We can see the evidence of this in period accounts and also by the extraordinary innovations that took place in order to mechanize and de-skill the profession so that it could be performed by workers with minimal training. Landes notes that as early as 1741, watchmakers in England had devised machine tools, such as the dividing engine for cutting wheel teeth, that enabled low-skilled workers to produce components “with an exactness which far exceeds what can be performed by hand.”

David’s 1877 report mentions this as well, noting that in Waltham’s mechanized production line, “male or female machine operators can be employed who have no knowledge of the watch industry, and this is another source of economy in the cost price of the product.”

Unfortunately, mechanization and automation in the watch industry is quickly approaching the limit of what modern collectors seem willing to tolerate, and it’s unclear how the current skilled labor shortage will be solved.

An alternative history: the decline of English watchmaking

It’s hard to say what the Swiss watch industry would look like today had it not adopted the American model of mechanization and industrialization, but the English experience may serve as a useful case study.

The English watch industry was once the cradle of horological innovation, having pioneered fundamental breakthroughs like jeweled pivots, temperature compensation, the lever escapement, hairspring terminal curves, the flying tourbillon, the chronograph (as we know it today), and perhaps most famously, the practical marine chronometer. Between about 1750 and 1850, English watchmakers had few equals.

The Centennial Exposition in 1876 wasn’t just an exhibition of American industrial prowess. Businesses from around the world exhibited, including Nicole Nielsen and Charles Frodsham, two of the finest watchmakers in England at the time. Image – Free Library of Philadelphia

But as mechanized production methods and serial production began to take hold in the United States, and later Switzerland, the English were reluctant to change the formula that had led to their historical success.

According to Pierre-Yves Donzé writing in the History of the Swiss Watch Industry, the British Horological Institute “refused to allow the teaching of the use of machine tools to apprentices” and “rejected all proposals for mechanization” in 1880.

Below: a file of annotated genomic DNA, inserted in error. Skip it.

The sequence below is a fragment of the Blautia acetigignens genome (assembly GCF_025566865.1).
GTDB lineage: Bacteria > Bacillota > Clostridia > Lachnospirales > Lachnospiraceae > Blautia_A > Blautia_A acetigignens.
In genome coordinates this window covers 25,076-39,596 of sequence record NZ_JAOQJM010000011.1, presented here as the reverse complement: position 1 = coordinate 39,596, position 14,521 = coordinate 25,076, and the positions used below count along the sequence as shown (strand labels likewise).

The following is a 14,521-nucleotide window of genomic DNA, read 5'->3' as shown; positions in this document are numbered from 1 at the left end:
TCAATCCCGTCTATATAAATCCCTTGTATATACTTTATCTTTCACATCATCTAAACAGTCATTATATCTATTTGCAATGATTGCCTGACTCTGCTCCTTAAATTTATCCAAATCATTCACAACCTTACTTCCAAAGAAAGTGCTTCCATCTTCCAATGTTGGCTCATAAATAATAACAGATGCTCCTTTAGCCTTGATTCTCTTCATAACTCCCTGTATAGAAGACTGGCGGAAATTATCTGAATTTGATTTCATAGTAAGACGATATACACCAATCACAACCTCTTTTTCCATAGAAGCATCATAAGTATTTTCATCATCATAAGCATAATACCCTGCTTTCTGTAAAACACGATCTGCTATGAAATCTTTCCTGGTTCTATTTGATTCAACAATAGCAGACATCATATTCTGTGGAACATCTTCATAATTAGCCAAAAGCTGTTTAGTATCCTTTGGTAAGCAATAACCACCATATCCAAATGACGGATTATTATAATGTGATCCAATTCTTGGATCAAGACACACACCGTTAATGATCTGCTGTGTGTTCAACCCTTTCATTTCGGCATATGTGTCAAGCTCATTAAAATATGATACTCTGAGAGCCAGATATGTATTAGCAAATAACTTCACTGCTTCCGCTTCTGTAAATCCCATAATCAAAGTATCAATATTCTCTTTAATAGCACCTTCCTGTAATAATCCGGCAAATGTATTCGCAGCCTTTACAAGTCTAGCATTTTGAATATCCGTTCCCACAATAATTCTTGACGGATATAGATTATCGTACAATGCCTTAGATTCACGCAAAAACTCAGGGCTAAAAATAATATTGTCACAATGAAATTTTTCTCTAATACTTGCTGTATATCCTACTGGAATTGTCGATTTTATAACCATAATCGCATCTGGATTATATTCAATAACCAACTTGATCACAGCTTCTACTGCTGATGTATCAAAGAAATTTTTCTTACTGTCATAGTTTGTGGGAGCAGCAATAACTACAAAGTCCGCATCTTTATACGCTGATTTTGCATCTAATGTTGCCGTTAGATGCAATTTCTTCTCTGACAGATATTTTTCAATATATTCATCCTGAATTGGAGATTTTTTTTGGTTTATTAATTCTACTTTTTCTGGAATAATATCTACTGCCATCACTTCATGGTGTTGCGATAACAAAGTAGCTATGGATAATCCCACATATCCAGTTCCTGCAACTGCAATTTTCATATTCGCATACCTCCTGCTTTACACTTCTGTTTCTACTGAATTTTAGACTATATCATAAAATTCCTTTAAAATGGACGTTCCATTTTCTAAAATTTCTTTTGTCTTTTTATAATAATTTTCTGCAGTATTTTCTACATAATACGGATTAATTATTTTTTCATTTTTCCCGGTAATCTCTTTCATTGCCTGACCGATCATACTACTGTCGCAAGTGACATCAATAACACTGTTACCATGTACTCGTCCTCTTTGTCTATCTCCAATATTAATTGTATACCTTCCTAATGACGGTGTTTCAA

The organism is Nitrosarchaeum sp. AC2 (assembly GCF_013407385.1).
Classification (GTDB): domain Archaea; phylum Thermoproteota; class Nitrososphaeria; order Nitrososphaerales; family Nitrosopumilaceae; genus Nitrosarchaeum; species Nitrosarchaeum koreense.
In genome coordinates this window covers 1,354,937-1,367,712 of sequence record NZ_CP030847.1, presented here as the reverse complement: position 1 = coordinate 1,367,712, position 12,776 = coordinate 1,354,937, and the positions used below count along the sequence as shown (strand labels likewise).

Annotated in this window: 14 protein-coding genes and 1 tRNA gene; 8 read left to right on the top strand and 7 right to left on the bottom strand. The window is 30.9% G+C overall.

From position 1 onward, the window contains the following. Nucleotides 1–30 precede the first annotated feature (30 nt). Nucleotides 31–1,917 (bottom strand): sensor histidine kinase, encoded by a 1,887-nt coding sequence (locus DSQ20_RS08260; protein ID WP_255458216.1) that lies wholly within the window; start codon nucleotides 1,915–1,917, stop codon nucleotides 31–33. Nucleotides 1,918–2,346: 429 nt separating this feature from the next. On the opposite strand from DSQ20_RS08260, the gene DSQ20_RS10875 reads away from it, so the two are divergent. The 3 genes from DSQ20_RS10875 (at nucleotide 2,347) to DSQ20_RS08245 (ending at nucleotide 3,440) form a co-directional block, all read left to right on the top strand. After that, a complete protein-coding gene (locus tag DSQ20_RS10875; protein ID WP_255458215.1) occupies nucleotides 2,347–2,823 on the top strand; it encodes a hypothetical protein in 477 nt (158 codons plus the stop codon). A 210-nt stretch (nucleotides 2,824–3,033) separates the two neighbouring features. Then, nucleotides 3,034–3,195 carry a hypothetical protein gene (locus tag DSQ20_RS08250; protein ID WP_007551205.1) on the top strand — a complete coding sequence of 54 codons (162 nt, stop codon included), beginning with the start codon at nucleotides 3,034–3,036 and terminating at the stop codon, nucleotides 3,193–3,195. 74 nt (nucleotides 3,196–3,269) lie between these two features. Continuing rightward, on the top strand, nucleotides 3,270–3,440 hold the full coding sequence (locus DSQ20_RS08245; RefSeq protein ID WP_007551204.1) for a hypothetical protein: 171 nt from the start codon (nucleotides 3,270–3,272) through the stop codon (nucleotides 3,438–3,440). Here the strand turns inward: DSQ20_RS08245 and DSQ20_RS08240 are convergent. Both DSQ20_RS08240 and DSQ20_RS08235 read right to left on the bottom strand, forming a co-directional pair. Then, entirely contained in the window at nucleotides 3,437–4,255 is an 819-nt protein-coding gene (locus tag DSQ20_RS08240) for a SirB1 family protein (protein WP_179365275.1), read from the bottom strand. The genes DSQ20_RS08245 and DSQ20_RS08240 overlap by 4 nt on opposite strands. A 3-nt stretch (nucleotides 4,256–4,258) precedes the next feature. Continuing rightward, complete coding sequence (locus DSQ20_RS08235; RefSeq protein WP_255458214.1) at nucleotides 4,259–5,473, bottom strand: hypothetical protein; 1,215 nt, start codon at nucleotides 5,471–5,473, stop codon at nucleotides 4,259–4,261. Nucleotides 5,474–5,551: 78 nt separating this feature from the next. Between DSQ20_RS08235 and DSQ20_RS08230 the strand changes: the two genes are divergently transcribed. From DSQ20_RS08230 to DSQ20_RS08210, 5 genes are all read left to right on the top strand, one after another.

As a result, English watches became less and less competitive against state-of-the-art watches from Switzerland and the United States. As David Landes put it, “The more the watch trade lost ground, the more the English consoled themselves with the thought that they were right and their customers were wrong.”

The year 1906 was the last year that an English watch took first prize on home ground at the Kew Observatory and by 1914 the industry had declined largely to obscurity. Though the English continued to make small numbers of fine watches and chronometers throughout the first half of the 20th century, they relied increasingly on Swiss components. The industry was mostly dormant when George Daniels rose to prominence in the 1970s, albeit as a niche maker of a few dozen watches over decades.

The legacy of American watchmaking

What we do know is that today, most Swiss watches benefit from high levels of automation in various stages of the production process. The watchmakers of Waltham who made Dinko’s watch in 1903 would no doubt be awed by the modern factories of the big brands like Rolex and Omega, but they would probably feel more at home in these cutting edge facilities than they would have in the home workshops of their Swiss contemporaries.

A robot locates a specific part from among 30,000 boxes of components at Omega’s new factory in Bienne. Image – Omega

For example, compare these two accounts of how hairsprings are paired with balance wheels. The first comes from an American factory in the late 1800s, and the second is a contemporary account of the same process at Ulysse Nardin during a recent visit.

In Revolution in Time, David Landes describes the process developed by the American watch companies. “The Americans had neither the time nor the skills [for adjusting the hairspring]. Instead they made large numbers of balances and springs as close to standard as possible; then carefully sorted these [into classes] by weight and force. It only remained then to pair them by choosing from the right boxes or jars.”